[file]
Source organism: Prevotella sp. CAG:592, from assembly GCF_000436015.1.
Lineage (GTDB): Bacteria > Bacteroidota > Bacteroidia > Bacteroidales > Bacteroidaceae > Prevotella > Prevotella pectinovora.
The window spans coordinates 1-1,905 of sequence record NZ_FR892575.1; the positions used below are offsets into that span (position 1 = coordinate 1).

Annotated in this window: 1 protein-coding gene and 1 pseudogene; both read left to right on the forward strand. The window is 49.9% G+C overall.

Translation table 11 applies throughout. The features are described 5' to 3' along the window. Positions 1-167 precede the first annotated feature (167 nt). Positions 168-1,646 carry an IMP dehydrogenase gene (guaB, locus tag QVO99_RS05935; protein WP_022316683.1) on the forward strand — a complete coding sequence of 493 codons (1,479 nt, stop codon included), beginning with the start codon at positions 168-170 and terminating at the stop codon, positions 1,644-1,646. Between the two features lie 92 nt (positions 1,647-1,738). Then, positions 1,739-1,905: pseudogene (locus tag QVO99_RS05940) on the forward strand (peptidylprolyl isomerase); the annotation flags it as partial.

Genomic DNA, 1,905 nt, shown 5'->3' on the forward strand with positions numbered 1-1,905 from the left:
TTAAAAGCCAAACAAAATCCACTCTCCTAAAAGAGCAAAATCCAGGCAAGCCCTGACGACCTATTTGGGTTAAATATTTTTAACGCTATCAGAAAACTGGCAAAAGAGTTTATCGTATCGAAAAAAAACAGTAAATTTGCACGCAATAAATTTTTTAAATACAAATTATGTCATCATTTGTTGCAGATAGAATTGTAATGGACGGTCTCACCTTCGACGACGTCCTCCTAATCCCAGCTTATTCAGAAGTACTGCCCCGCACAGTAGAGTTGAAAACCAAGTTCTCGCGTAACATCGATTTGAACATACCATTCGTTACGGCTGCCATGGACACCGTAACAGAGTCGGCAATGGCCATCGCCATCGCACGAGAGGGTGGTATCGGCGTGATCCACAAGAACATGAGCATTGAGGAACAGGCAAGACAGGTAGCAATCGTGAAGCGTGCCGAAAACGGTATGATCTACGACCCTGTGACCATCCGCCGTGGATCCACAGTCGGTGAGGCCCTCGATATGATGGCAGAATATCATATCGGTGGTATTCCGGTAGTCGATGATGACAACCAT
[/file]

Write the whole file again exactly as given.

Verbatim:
Source organism: Prevotella sp. CAG:592, from assembly GCF_000436015.1.
Lineage (GTDB): Bacteria > Bacteroidota > Bacteroidia > Bacteroidales > Bacteroidaceae > Prevotella > Prevotella pectinovora.
The window spans coordinates 1-1,905 of sequence record NZ_FR892575.1; the positions used below are offsets into that span (position 1 = coordinate 1).

Annotated in this window: 1 protein-coding gene and 1 pseudogene; both read left to right on the forward strand. The window is 49.9% G+C overall.

Translation table 11 applies throughout. The features are described 5' to 3' along the window. Positions 1-167 precede the first annotated feature (167 nt). Positions 168-1,646 carry an IMP dehydrogenase gene (guaB, locus tag QVO99_RS05935; protein WP_022316683.1) on the forward strand — a complete coding sequence of 493 codons (1,479 nt, stop codon included), beginning with the start codon at positions 168-170 and terminating at the stop codon, positions 1,644-1,646. Between the two features lie 92 nt (positions 1,647-1,738). Then, positions 1,739-1,905: pseudogene (locus tag QVO99_RS05940) on the forward strand (peptidylprolyl isomerase); the annotation flags it as partial.

Genomic DNA, 1,905 nt, shown 5'->3' on the forward strand with positions numbered 1-1,905 from the left:
TTAAAAGCCAAACAAAATCCACTCTCCTAAAAGAGCAAAATCCAGGCAAGCCCTGACGACCTATTTGGGTTAAATATTTTTAACGCTATCAGAAAACTGGCAAAAGAGTTTATCGTATCGAAAAAAAACAGTAAATTTGCACGCAATAAATTTTTTAAATACAAATTATGTCATCATTTGTTGCAGATAGAATTGTAATGGACGGTCTCACCTTCGACGACGTCCTCCTAATCCCAGCTTATTCAGAAGTACTGCCCCGCACAGTAGAGTTGAAAACCAAGTTCTCGCGTAACATCGATTTGAACATACCATTCGTTACGGCTGCCATGGACACCGTAACAGAGTCGGCAATGGCCATCGCCATCGCACGAGAGGGTGGTATCGGCGTGATCCACAAGAACATGAGCATTGAGGAACAGGCAAGACAGGTAGCAATCGTGAAGCGTGCCGAAAACGGTATGATCTACGACCCTGTGACCATCCGCCGTGGATCCACAGTCGGTGAGGCCCTCGATATGATGGCAGAATATCATATCGGTGGTATTCCGGTAGTCGATGATGACAACCAT